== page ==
• 12 WL

Significantly greater improvements across TF-CBT conditions in PTSD symptoms, fear, and anxiety as well as overall functioning compared to WL condition

Improvements were maintained at 12 week follow up. At follow-up, children assigned to the family CBT condition showed significantly greater improvement on abuse-related fear relative to those assigned to child only CBT.

Deblinger, Stauffer, & Steer, 2001

Children ages 2–8 years & their nonoffending mothers

U.S.

11

Random assignment

  • 21 TF-CBT Group

  • 23 Support Group

Compared to support group, TF-CBT group had significantly greater improvement in child-reported knowledge of body safety skills and significantly greater reductions in maternal abuse-related intrusive thoughts and negative parental emotional reactions to the abuse

Improvements maintained at 3-month follow-up. Mothers in support group showed significant reductions in emotional distress though they tended to obtain more additional help during follow-up compared to mothers in TF-CBT group.

Cohen, Deblinger, Mannarino, & Steer, 2004

Children ages 8–14 years & their primary caregivers

U.S.

12

Random assignment

  • 89 TF-CBT

  • 91 CCT

Compared to CCT, TF-CBT condition had significantly greater reductions in children’s PTSD and depressive symptoms, behavior problems, feelings of shame, and abuse-related attributions, as well as greater improvements in caregivers’ depression, abuse-related distress, parenting practices, and parental support of the child

Compared to CCT condition, children in TF-CBT condition reported significantly fewer PTSD symptoms and feelings of shame at 6 and 12 month follow-up. Parents in TF-CBT condition reported less abuse-specific distress at 6 and 12 month follow-up (Deblinger, Mannarino, Cohen, & Steer, 2006)

Cohen, Mannarino, Perel, & Staron, 2007

Girls ages 10–17 years

U.S.

12

Random assignment

  • 12 TF-CBT + sertraline

  • 12 TF-CBT + placebo

Both conditions showed significant pre-post improvement on PTSD and other symptoms. No significant differences between conditions except on ratings of global functioning, which favored the TF-CBT plus sertraline group

N/A

Deblinger, Mannarino, Cohen, Runyon, & Steer, 2011

Children ages 4–11 years & their nonoffending caregivers

U.S.

  • 8 or

  • 16

Random assignment

  • 40 TF-CBT 8 sessions no TN

  • 39 TF-CBT 8 sessions with TN

  • 35 TF-CBT 16 sessions no TN

  • 44 TF-CBT 16 sessions with TN

  • Significant improvements reported across conditions on behavioral, emotional, and skill-based outcomes.

  • 8 sessions with TN condition was significantly more efficient and effective in helping children overcome abuse-related fear and general anxiety as well as in helping parents overcome abuse-specific distress.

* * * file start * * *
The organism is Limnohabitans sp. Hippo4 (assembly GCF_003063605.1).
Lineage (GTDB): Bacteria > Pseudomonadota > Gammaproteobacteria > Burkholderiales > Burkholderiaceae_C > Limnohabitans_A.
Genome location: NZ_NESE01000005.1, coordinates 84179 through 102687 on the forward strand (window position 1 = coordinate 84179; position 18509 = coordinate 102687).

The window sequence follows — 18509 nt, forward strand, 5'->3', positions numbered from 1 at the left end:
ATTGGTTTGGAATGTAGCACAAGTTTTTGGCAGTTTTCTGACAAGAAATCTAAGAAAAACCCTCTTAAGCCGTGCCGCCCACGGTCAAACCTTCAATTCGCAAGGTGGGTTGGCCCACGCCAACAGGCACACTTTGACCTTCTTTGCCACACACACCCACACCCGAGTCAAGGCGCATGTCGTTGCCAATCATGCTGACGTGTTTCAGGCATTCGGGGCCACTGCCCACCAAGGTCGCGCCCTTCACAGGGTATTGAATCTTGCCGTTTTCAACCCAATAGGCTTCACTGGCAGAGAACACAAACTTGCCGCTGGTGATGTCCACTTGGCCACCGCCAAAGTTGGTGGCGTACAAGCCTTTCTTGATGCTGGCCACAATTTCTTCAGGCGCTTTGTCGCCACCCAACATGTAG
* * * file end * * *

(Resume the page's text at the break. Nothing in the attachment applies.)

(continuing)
• 16 sessions no TN condition showed significantly greater improvements with respect to children’s externalizing behavior problems and effective parenting practices.

Improvements reported at post-treatment were maintained at 6 and 12 month follow up; additional improvements on parental emotional distress and on child self-reported anxiety were reported at 12 month follow-up (Mannarino, Cohen, Deblinger, Runyon, & Steer, 2012)

O’Callaghan, McMullen, Shannon, Rafferty, & Black, 2013

War-affected girls exposed to sexual exploitation and multiple traumas ages 12–17 years

Democratic Republic of Congo

15

Random assignment

  • 24 group-based, culturally modified TF-CBT

  • 28 WL

Significantly greater reductions in trauma symptoms and significant improvement in depression and anxiety symptoms, conduct problems, and prosocial behavior in TF-CBT group as compared to WL

N/A

Treatment Outcome Studies with Children, Adolescents, and Nonoffending Caregivers Impacted by Other Traumas

Study

Target Population

Country of study

# of sessions

Design

Treatment/Control

Major findings

Final Follow-Up

Cohen, Mannarino, & Knudsen, 2004

  • Children ages 6–17 years & their primary caregivers;

  • Trauma type = CTG

U.S.

16

Pre-post

22 TF-CBT-CTG

Significant reductions in children’s behavioral problems & depressive, anxiety, PTSD, and CTG symptoms. Significant reductions in depressive and PTSD symptoms of parents

N/A

Cohen, Mannarino, & Staron, 2006

  • Children ages 6–17 years & their parents

  • Trauma type = CTG

U.S.

12

Pre-post

39 TF-CBT-CTG

Significant reductions in children’s behavioral problems and PTSD, CTG, anxiety, and depressive symptoms.

N/A

Lyons, Weiner, & Scheider, 2006

Children ages 0–21 years in foster care who experienced a moderate or severe trauma